The latest changes to the Murray-Darling Basin plan have been welcomed by Melbourne University scientists, but they warn it is just the start of needed change.November 6, 2012 4:03am
University of Melbourne environmental scientists have welcomed the Federal Government’s new plan for the Murray-Darling Basin, but warned the devil would be in the detail.
The university’s School of Land and Environment hailed the Prime Minister’s announcement as a fair compromise of environmental and population needs.
But Agriculture and Food Systems Professor Snow Barlow warned it was just the beginning of the process.
‘‘All eyes will be on how this plan is implemented ahead of 2019, when all states become bound by it,’’ he said.
School dean Professor Rick Roush said there were two important components which must be part of the implementation plan, in addition to on-farm infrastructure and environmental works.
‘‘The communities which will sell irrigation water to the Commonwealth for this extra environmental water must be assisted to rapidly adjust to these changed circumstances,’’ he said.
‘‘We need research, extension and training programs to teach people how to use both irrigation water and environmental flows more efficiently,’’
Agriculture and Food Systems head Professor Frank Dunshea said Melbourne researchers recently developed management technologies and techniques to improve the productivity of irrigated dairy farms.
‘‘Together with the Murray Dairy farmers group, the university has a proposal before government for further funding to implement this research on the dairy farms across northern Victoria,’’ he said.
Prof Barlow said the proposed new water allocations opened the way for much more sophisticated management of water within the basin for triple-bottom-line outcomes.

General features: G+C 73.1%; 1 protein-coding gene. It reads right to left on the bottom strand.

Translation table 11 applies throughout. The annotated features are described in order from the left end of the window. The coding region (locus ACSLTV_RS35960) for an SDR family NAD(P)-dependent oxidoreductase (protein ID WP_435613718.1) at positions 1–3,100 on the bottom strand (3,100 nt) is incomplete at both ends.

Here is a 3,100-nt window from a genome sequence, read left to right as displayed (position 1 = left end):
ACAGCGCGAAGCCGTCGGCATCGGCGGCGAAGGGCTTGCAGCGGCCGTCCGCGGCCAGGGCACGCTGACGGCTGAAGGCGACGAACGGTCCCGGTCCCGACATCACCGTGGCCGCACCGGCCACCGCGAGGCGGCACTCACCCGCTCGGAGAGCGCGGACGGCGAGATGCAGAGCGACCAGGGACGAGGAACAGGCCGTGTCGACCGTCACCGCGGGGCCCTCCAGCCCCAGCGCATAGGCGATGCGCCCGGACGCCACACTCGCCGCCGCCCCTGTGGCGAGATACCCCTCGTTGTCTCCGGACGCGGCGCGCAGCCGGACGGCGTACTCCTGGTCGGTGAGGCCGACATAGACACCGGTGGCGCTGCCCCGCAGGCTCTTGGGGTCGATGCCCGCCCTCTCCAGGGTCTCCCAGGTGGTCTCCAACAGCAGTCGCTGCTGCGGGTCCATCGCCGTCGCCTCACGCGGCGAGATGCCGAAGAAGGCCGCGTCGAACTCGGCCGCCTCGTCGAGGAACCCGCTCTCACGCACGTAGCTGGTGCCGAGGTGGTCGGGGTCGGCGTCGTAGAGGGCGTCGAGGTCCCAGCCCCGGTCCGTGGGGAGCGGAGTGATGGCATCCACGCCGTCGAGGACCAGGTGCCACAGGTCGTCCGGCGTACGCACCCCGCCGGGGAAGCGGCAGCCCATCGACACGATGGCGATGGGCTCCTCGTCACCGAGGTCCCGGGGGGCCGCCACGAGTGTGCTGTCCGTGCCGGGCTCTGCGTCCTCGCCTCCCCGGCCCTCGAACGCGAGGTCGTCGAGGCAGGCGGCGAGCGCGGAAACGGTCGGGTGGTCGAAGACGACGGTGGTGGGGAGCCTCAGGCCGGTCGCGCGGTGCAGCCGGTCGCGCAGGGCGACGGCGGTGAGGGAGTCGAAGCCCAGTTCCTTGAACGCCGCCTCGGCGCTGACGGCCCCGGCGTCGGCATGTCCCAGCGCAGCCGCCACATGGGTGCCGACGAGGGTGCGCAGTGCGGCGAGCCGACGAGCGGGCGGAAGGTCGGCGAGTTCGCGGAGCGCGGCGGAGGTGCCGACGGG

‘‘However, considerably more research is required to develop the understanding, real-time information systems, water trading and management systems needed to ensure that the available water is put to the best possible effect,’’ he said.
‘‘The recent MDBA modelling that has led the realisation that a few big floods have much more biological impacts than a lot of small ones has just barely scratched the surface of the possibilities for water managers and farmers to work together in the basin.’’
Prof Roush said there was no time to waste.
‘‘It is imperative that this work is done, management systems are put in place and the farming communities and environmental managers are prepared for these changes before they are fully implemented in 2019.’’
Shepparton East people are being invited to play a role in shaping their community.
Yarrawonga’s Bre Elliott played the most “consistent golf of her life” over three days to win the Fuccillo Kia Championship at Capital Hills by carding a 2-under 69 on the final day.
Heather Donaldson was re-elected president of Tatura Hospital Ladies Auxiliary at the annual general meeting on Thursday, which was attended by 33 people.
BRUCE Mundie claimed top honours in the bridleless freestyle category at the NSW Reining Horse Association State Show in Tamworth over the weekend.
THE 2015 National Blood Donor Week festivities will make the Rochester region Victoria’s new red light district.
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Heather Stamp brings a long experience of the Salvation Army to Seymour.
Berrigan Shire Council have approved a development application for six more independent living units to add to Berrigan’s Amaroo Self Care Unit block.
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It was a field of emerald at the Soroptimist International of Cobram Barooga’s annual lunch on Friday, where diners enjoyed the craic at the Irish-themed event.
Deniliquin and district boasted two major winners at the Australian Sheep and Wool Expo at Bendigo from July 17 to 19.
Riverine Plains is set to hold the first in its series of farm walks for the 2015 season as part of its research into stubble retained cropping systems.
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